A charcuterie board will then follow the main course and, for dessert, an all-time favourite, Bûche de Noël, a chocolate Yule log. 

Czech Republic

Christmas Food Traditions

A traditional Czech Christmas meal includes a delicious fish soup filled with seasonal vegetables. And they usually eat their Christmas dinner on the evening of Christmas eve.  

An important Christmas food tradition is that they eat fried carp. This is a symbolic dish because it’s believed that it will bring them good luck and fortune for the New Year. 

Fact: The fried carp is purchased at the Christmas market a few days ahead and this recipe has been served amongst households since before the 19th century and is also a New Year food item.

Baking Christmas cookies and braided Czech sweet bread are among the most popular Christmas food traditions in Czech homes throughout the festive period.  


Christmas Food Traditions

Germans begin their festive meals on Christmas eve, and the tables are prepared with wieners, fish and potato salad, considered to be a lighter meal before a massive, extravagant feast on Christmas Day. 

On Christmas, you’ll find a large roasted goose stuffed with apples, paired with bread dumplings and vegetables.

Fact: Red cabbage is a traditional vegetable that goes with the Christmas dinner in Germany.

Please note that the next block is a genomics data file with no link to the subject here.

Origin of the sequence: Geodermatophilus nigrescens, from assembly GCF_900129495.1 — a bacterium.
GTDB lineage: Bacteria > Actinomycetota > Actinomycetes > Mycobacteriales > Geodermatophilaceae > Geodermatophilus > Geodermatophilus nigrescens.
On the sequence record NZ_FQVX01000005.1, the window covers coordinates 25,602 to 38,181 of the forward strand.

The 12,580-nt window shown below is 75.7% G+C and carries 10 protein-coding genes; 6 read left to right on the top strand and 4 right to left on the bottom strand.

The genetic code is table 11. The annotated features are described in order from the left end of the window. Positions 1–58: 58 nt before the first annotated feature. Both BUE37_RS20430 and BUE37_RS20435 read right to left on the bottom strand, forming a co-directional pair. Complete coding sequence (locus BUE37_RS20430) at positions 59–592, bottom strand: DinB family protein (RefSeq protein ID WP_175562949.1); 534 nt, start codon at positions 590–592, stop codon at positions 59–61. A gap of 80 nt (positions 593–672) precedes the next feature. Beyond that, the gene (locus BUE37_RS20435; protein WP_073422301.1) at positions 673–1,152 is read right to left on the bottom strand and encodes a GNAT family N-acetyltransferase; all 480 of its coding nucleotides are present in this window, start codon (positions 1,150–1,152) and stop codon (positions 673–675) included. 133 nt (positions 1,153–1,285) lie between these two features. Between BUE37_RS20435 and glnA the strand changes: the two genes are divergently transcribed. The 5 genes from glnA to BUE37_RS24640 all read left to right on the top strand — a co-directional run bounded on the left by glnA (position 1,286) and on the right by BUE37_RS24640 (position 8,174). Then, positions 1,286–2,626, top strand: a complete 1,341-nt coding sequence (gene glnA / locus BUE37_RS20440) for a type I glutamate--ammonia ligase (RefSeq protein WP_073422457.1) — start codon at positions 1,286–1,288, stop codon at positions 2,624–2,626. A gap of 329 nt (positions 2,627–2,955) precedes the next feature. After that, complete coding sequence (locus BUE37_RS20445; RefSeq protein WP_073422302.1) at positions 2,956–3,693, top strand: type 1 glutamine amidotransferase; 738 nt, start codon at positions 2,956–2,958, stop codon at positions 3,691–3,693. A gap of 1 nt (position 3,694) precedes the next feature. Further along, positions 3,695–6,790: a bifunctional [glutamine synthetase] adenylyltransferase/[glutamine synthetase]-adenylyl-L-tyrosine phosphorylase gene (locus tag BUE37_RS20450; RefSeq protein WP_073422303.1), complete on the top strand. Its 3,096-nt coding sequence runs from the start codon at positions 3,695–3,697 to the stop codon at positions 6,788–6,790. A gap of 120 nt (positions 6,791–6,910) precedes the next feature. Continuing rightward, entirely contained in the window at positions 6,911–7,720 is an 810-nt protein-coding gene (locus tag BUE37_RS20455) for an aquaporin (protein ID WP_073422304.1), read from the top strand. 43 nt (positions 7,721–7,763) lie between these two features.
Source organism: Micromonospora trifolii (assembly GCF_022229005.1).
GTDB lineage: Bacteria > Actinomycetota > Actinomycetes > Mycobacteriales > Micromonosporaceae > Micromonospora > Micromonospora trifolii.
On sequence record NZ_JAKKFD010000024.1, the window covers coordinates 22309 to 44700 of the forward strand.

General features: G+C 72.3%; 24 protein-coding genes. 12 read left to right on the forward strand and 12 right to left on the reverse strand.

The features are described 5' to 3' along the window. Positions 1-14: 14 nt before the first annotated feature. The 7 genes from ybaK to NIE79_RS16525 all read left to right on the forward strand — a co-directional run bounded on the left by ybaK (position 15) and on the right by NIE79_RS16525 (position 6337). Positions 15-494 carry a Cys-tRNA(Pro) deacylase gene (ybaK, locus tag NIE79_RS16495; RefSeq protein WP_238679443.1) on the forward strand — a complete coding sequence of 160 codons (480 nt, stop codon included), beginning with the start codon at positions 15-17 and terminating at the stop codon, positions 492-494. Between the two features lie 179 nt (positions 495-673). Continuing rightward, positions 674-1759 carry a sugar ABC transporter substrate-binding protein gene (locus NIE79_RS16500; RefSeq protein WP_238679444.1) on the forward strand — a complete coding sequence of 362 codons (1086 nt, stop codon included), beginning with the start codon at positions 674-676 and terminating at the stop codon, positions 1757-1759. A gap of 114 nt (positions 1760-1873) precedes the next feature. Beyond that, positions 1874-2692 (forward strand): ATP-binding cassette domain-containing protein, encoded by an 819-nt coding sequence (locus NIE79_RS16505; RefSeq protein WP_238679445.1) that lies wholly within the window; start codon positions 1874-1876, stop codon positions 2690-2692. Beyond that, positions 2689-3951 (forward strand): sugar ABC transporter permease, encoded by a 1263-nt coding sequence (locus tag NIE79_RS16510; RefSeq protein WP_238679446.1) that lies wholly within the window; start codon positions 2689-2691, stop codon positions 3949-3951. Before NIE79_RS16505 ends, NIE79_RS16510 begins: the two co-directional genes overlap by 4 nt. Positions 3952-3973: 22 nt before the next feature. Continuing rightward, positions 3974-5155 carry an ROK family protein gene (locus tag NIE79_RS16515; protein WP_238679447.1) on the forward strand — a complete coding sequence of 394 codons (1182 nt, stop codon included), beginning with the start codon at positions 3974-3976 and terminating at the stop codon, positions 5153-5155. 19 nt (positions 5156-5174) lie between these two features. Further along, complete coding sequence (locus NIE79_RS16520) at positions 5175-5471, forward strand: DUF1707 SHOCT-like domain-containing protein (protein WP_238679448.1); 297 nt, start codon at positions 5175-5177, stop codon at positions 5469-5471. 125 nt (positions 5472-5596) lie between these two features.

Germans love their hot mulled wine, known as Glühwein, the quintessential Christmas drink in Germany and sipped throughout the season. 

When it comes to dessert, Christmas Stollen is considered one of the best Christmas pastries globally.


Christmas Food Traditions

The traditional Spanish Christmas meal, usually enjoyed on Christmas Eve, is known as ‘Noche Buena’. During this meal, families get together into dining rooms and revel in the joyous festivities.

The Spanish would start with a typical spread of ham, cheese and chorizo platters.

However, the main star is a succulent roast turkey stuffed with truffle mushrooms, served with fried potatoes and salad.

Although seafood is a staple during the yuletide in Spain, nothing says Christmas more like the sweet treats that you’ll come across in December. The perfect sugary delicacy, the Lemon Olive Oil Cake is a must at any festive Spanish feast. 


Christmas Food Traditions

The Portuguese create an extensive list of festive desserts, cakes, and pastries throughout the season. The best out of these festive foods are Sonhos, light and fluffy fried dough balls coated with sugar and cinnamon.

The Portuguese prepare delicious savoury dishes as well! On Christmas eve, they eat a traditional dish of salted cod (fiel amigo bacalhau), paired with potatoes, other vegetables, and hard-boiled eggs.

This Christmas food tradition is done in keeping with the Catholic tradition of no red or white meat.

Fact: King Cake or Bolo rei is the most popular festive treat found around this season. If one finds a hidden dry broad bean inside the cake, buy the next round of treats!

So, there you have it, my list of Christmas food traditions in Europe. If you liked any of this festive food or your own traditions, please do let me know in the comments below. Or even better, if you would like to visit any European destination, all you have to do is get in touch with us, and we’ll be glad to help you find the perfect Christmas getaway